Challenges and Lessons Learned from Design Research

January 24, 2018

I was a very inquisitive boy growing up. I would constantly ask my parents questions about everything, and it would drive them mad because I was never satisfied with their responses. I would continuously reply to their answers with a single word, “Why?” I always needed to know more. Eventually the “Why” became “What if?” challenging the world around me. I believe it was this drive to know more and push the limit of my understanding of why ‘things are the way they are that lead me to become a designer.

Connect with the User

I joined the Michael Graves Design team in 2010 shortly after graduating. At that time, my primary focus was on our product line for Target. Although the product development timeline was relatively aggressive, we still made sure to incorporate design research into the development process. This was my first taste of design research in a professional capacity, and I learned a lot. One of the lessons I learned early on is that you have to connect with the shopper. It does not matter if you design the best mop on the market. If you don’t connect with the shopper in the 2-point-something seconds you have their attention, you can kiss that sale goodbye. What is going through the shopper’s mind as they are looking at your product (besides price), and how do you make a product that really stands out in that sea of sameness? It often starts in the design research phase by recruiting passionate and invested participants who will give you valuable feedback. The insights you can gather in this manner are priceless.

Find the “Why” in Perceptions

Another thing I’ve learned from my experience is that people’s perceptions are often more important than reality. We see this a lot in today’s politics. It doesn’t matter if a person’s perception is based in reality, the fact that the person has that perception makes it real. As product designers, our job is to figure out why the perception exists in the first place. For example, if somebody thinks a material is going to be slippery, it doesn’t matter if it’s actually quite grippy; that person is going to trust their perception. We have to figure out what about the material made the person think that it might be slippery, so we can begin to understand how to use (or how not to use) the material in our design.

Start Somewhere, Make the Leap

Qualitative research is the process of understanding the needs and wants of all the stakeholders in a given project. Inherently, when you begin the research process, you have very little knowledge, so it can be difficult to predict and design a project around what you don’t know, but that’s also what makes design research fun. You may design your research plan around one set of parameters, but end up looking into 5 or 6 other angles that you could never have predicted. I remember one project that we thought would be a straightforward research and ideation project centered around employee experience in corporate washrooms. The research ended up sending us down the wormhole of restroom consumables and the convoluted web of distributors. Anybody can spitball ideas around how to make the bathroom a more enjoyable experience. However, to lead a successful project that ends up with an actionable plan for your client, you need to understand the entire ecosystem surrounding the issues. You have to understand the needs of all stakeholders so you can identify and appeal to the real decision drivers.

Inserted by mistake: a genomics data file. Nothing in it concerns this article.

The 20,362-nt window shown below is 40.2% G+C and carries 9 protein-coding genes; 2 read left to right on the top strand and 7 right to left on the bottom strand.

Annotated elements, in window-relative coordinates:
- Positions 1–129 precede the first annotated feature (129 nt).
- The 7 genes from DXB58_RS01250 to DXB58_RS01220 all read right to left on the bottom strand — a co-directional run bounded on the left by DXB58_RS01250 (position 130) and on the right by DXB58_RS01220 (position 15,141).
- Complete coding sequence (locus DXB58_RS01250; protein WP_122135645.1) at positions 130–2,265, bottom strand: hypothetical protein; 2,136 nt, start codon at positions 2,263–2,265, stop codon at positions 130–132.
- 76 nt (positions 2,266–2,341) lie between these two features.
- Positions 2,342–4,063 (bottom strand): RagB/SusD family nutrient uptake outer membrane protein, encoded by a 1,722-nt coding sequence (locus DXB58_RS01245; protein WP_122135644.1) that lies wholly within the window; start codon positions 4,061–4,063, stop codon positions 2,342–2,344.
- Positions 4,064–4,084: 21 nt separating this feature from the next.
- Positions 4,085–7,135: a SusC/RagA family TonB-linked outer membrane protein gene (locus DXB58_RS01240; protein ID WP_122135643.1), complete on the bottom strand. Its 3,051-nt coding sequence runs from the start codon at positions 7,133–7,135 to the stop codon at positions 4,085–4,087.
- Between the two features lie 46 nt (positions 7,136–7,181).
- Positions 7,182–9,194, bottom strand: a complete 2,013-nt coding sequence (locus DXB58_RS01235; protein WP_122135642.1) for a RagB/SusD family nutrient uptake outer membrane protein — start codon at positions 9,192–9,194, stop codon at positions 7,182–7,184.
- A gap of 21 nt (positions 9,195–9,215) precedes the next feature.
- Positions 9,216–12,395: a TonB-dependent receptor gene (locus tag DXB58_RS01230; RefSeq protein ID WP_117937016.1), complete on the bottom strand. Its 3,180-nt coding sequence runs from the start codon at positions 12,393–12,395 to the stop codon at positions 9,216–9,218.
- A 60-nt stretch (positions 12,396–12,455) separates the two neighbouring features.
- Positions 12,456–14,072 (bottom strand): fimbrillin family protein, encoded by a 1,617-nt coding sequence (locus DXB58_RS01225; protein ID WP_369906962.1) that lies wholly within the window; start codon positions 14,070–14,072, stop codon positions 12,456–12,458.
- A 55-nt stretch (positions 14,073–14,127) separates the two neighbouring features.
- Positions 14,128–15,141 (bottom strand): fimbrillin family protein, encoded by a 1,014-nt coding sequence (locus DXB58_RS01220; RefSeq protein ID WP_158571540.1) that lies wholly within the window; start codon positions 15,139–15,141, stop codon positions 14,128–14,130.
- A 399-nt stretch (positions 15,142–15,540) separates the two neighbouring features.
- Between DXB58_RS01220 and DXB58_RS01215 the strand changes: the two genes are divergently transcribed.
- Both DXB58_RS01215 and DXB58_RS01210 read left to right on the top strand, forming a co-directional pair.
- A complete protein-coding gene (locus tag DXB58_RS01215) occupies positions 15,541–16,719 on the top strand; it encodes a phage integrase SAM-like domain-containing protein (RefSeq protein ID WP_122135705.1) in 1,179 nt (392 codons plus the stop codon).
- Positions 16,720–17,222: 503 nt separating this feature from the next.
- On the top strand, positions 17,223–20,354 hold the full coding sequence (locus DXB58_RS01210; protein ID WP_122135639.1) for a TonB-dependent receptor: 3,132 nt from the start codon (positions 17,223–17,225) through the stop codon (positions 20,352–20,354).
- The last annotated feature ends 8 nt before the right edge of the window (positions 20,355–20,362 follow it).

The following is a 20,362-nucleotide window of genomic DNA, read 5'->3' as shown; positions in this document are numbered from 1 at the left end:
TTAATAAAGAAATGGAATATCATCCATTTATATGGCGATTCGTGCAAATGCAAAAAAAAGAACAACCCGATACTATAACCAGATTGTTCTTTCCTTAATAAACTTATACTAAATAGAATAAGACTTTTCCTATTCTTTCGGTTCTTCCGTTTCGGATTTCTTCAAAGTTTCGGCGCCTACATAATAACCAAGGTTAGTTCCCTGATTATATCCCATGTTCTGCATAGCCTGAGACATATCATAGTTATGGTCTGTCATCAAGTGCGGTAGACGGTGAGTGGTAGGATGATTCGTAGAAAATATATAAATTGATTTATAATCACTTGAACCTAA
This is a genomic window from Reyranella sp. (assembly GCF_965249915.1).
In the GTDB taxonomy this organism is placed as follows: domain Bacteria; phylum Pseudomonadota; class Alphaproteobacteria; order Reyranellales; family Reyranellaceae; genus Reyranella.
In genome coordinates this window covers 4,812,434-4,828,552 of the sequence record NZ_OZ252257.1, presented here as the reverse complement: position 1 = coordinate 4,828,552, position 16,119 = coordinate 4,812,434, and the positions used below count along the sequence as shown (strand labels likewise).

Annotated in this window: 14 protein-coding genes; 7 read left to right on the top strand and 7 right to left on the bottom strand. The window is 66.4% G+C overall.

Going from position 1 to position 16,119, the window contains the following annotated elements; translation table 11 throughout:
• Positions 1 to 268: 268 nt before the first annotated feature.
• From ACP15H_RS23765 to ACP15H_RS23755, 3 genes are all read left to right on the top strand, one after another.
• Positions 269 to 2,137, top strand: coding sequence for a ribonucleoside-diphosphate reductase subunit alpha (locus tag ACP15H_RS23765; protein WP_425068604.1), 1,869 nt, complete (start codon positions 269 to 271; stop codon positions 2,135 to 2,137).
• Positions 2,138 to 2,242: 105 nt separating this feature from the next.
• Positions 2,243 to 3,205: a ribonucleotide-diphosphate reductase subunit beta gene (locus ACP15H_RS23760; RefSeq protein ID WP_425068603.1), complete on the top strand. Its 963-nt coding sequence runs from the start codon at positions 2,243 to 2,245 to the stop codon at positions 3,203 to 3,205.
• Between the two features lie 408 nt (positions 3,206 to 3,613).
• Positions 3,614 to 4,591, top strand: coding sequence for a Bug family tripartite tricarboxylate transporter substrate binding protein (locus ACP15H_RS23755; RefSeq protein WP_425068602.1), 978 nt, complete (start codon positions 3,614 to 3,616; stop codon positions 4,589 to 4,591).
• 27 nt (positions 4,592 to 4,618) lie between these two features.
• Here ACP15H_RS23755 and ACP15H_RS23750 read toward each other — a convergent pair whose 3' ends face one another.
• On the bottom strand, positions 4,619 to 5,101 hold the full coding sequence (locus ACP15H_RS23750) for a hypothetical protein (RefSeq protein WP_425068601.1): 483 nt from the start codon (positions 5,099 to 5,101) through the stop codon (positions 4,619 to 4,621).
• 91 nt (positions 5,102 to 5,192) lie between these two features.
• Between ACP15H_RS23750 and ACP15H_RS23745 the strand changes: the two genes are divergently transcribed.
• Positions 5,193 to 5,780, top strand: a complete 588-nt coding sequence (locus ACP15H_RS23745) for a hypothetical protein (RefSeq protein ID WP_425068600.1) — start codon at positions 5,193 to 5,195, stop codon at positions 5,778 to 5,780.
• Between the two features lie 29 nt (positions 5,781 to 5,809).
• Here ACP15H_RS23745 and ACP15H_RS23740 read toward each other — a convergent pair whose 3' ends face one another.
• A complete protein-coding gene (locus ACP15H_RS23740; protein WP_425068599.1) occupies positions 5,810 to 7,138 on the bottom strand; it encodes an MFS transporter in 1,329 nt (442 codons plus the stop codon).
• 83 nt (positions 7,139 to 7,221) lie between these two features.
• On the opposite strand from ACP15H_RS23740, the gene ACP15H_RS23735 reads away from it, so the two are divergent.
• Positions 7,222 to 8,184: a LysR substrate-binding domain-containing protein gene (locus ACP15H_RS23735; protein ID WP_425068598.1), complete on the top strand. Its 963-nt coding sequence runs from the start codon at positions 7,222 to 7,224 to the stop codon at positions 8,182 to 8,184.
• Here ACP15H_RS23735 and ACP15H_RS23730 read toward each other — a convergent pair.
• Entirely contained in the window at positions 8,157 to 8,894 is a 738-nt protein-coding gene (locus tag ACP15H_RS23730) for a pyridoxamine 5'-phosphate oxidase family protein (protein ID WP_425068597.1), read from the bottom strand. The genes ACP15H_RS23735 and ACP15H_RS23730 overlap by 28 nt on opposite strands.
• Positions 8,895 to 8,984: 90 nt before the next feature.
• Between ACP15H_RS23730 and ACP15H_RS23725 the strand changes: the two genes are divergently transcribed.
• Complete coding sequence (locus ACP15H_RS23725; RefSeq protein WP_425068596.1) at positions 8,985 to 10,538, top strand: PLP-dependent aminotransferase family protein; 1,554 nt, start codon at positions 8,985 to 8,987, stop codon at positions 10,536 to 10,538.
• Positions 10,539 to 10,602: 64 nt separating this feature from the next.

Design research is very fulfilling, but it can be a very arduous task. In order to formulate solutions from our research, we generally begin by writing down every thought in our heads relating to the project. Every observation, quote, detail, interaction, every ‘what if’ thought in our heads. This not only clears our heads from juggling all the information, but it allows us to start physically organizing our thoughts into categories. It’s like turning our brains inside-out so we can think externally and collaboratively. It’s a very organic process, and eventually, the opportunities and directions begin to reveal themselves.

Our design research process is a design within itself. We have the means, methods, and tools to work through any kind of project. Every project calls on us to use different tools from our toolbox to obtain the most valuable information. As a general practitioner of design excellence, we are confident in our abilities to apply our process to any challenge facing our clients, and developing the right research project for that challenge. Striking the right balance of “blue sky thinking” with pragmatism driven by the given constraints is key to success. When used right, research can be an enlightening, evolving tool that makes products better for all.